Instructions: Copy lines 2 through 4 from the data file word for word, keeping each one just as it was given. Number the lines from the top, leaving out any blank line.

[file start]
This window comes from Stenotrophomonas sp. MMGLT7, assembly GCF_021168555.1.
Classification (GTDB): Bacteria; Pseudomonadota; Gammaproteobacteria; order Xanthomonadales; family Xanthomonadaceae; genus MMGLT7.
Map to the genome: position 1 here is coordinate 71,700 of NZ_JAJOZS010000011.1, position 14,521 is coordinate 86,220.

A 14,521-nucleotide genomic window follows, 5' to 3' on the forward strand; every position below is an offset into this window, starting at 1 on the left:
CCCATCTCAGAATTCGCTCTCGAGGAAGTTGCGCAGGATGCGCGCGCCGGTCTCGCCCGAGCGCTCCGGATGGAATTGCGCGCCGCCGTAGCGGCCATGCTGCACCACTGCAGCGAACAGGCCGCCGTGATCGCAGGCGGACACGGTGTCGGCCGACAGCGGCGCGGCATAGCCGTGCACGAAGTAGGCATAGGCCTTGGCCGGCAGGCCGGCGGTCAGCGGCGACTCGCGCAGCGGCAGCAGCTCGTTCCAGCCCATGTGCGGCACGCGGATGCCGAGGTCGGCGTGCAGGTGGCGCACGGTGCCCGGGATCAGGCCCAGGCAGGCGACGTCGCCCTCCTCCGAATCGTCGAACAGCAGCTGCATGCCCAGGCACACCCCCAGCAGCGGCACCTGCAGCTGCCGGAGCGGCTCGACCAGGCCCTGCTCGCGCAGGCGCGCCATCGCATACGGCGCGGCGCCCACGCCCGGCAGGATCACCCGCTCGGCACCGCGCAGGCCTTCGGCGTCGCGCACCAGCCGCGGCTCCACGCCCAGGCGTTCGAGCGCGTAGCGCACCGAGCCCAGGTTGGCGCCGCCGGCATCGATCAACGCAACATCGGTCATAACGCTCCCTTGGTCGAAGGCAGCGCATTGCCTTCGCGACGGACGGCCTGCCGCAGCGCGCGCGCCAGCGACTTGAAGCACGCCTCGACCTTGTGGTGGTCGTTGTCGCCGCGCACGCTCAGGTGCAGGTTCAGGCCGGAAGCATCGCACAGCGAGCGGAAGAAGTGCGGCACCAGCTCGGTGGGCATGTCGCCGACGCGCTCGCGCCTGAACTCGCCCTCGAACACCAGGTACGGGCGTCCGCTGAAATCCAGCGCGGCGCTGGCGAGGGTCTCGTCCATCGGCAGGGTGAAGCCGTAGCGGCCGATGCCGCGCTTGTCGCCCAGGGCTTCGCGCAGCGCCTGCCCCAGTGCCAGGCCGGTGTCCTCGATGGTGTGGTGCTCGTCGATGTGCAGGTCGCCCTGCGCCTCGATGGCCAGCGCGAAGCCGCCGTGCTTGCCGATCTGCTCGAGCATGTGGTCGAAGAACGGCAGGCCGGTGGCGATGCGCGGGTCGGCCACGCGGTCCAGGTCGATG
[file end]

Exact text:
Classification (GTDB): Bacteria; Pseudomonadota; Gammaproteobacteria; order Xanthomonadales; family Xanthomonadaceae; genus MMGLT7.
Map to the genome: position 1 here is coordinate 71,700 of NZ_JAJOZS010000011.1, position 14,521 is coordinate 86,220.

A 14,521-nucleotide genomic window follows, 5' to 3' on the forward strand; every position below is an offset into this window, starting at 1 on the left: